HILO — Following in the footsteps of the Hawaii Police Department, investigators at the Office of the Prosecuting Attorney are ditching their old handguns for 9 mm Glocks.
The county Standardization Committee on Thursday unanimously approved the change for the office’s 10 investigators, who had been using two different .40-caliber pistols, depending on the size of the officer.
The transition is expected to happen seamlessly and at no additional cost, said Chief Investigator Alan Koahou.
“We’re putting it out to bid, expecting entire cost will be covered through a buy-back/exchange of our current firearm inventory,” Koahou said Monday. “We’d have to wait for bids to come back, but we’re expecting the cost to be zero.”
The Glocks are favored by the FBI and many law enforcement agencies because they fit smaller hands, don’t have the recoil of a larger handgun and the ammunition is cheaper. In addition, Koahou said, the new models are designed to accommodate either left- or right-handed officers.
“There will be no transitional or training issues,” he told the Standardization Committee.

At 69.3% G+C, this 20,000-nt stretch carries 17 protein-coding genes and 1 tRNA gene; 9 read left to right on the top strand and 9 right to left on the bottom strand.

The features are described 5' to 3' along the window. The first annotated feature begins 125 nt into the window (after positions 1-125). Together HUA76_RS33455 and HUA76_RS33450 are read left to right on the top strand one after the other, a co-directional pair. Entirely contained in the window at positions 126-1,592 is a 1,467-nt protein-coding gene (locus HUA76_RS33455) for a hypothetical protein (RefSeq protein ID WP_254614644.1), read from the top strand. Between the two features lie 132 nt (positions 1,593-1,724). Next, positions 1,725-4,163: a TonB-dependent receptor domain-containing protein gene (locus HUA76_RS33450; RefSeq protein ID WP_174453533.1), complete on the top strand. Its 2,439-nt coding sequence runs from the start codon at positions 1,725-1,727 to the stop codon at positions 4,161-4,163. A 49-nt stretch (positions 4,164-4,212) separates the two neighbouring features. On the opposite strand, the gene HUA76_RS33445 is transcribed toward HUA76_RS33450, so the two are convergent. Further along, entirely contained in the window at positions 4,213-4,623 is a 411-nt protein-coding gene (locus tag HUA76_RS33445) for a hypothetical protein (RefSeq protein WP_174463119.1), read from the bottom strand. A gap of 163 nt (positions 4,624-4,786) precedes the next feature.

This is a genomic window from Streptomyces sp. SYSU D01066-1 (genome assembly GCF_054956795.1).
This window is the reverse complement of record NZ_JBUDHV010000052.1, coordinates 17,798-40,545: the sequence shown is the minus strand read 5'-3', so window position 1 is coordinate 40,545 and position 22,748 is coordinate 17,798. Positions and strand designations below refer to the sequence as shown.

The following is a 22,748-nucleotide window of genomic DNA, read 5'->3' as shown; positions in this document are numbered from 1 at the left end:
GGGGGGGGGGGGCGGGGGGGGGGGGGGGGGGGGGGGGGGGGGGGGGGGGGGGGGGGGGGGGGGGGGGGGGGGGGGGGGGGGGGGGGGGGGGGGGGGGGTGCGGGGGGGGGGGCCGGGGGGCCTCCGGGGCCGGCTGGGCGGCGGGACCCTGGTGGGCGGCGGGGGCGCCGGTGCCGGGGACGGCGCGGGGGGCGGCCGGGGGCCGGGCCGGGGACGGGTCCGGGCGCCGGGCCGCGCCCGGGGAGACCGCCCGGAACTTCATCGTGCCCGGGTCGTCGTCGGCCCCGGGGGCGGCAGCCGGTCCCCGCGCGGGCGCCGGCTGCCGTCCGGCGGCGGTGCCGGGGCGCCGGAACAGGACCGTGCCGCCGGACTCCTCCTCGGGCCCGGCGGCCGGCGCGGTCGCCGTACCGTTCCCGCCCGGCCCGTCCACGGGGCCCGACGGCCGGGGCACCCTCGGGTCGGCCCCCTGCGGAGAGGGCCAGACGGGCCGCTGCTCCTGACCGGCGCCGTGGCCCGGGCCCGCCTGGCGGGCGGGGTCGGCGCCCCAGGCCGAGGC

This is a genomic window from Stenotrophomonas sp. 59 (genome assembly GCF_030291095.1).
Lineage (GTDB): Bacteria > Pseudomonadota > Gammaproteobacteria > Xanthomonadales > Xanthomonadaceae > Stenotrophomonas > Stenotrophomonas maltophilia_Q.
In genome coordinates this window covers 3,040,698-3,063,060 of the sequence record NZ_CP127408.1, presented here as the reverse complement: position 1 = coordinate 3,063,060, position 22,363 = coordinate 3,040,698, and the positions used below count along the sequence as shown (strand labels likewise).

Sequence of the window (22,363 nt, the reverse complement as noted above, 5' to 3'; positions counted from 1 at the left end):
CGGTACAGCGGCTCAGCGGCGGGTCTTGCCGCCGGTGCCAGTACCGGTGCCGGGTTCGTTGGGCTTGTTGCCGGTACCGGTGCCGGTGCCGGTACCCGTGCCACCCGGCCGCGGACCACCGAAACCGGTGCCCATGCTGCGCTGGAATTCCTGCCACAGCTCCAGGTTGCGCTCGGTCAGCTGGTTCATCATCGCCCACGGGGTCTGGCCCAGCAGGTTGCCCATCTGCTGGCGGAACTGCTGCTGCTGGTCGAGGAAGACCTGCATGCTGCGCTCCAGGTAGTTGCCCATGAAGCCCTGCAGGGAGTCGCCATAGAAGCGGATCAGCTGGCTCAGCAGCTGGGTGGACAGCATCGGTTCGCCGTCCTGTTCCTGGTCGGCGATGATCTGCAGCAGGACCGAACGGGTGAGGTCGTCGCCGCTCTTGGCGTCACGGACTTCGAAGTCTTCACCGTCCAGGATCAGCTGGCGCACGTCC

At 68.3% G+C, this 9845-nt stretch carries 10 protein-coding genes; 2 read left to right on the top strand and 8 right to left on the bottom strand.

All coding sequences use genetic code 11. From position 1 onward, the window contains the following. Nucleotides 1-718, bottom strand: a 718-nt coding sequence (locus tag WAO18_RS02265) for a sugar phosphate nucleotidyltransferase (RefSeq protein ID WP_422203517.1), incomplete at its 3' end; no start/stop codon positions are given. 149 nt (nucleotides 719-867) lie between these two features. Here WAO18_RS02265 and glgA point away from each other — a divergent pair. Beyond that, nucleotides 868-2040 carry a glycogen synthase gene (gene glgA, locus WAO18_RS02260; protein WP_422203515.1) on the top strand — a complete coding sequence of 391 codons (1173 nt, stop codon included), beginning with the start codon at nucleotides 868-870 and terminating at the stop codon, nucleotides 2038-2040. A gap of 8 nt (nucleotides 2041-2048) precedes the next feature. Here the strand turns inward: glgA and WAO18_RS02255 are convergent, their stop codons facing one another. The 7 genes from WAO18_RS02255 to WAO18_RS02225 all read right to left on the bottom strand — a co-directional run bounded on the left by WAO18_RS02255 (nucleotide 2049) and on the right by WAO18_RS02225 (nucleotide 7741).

The Police Department began its transition to Glocks in 2016 and finished last summer. Officials were hoping to replace their old Smith &Wessons by buying 100 new Glock models 17 and 19, at an estimate of about $400 each.
“The entire department’s been shifted over,” said Assistant Chief Samuel Thomas. “I have to say it went pretty smoothly.”
The county code gives investigators in the prosecutor’s office “all of the powers and privileges of a police officer” for the county. It also requires the office to “adopt policies and standards for training and use of these powers consistent and in conformance with those adopted by the Hawaii County Police Department,” which Koahou believes requires the office to use the same type of firearms.
County Prosecutor Mitch Roth approves of the change from the 15-year-old handguns that are getting increasingly more expensive to repair.
“Updated and improved firearms increases the safety of our officers and the public,” Roth said last week.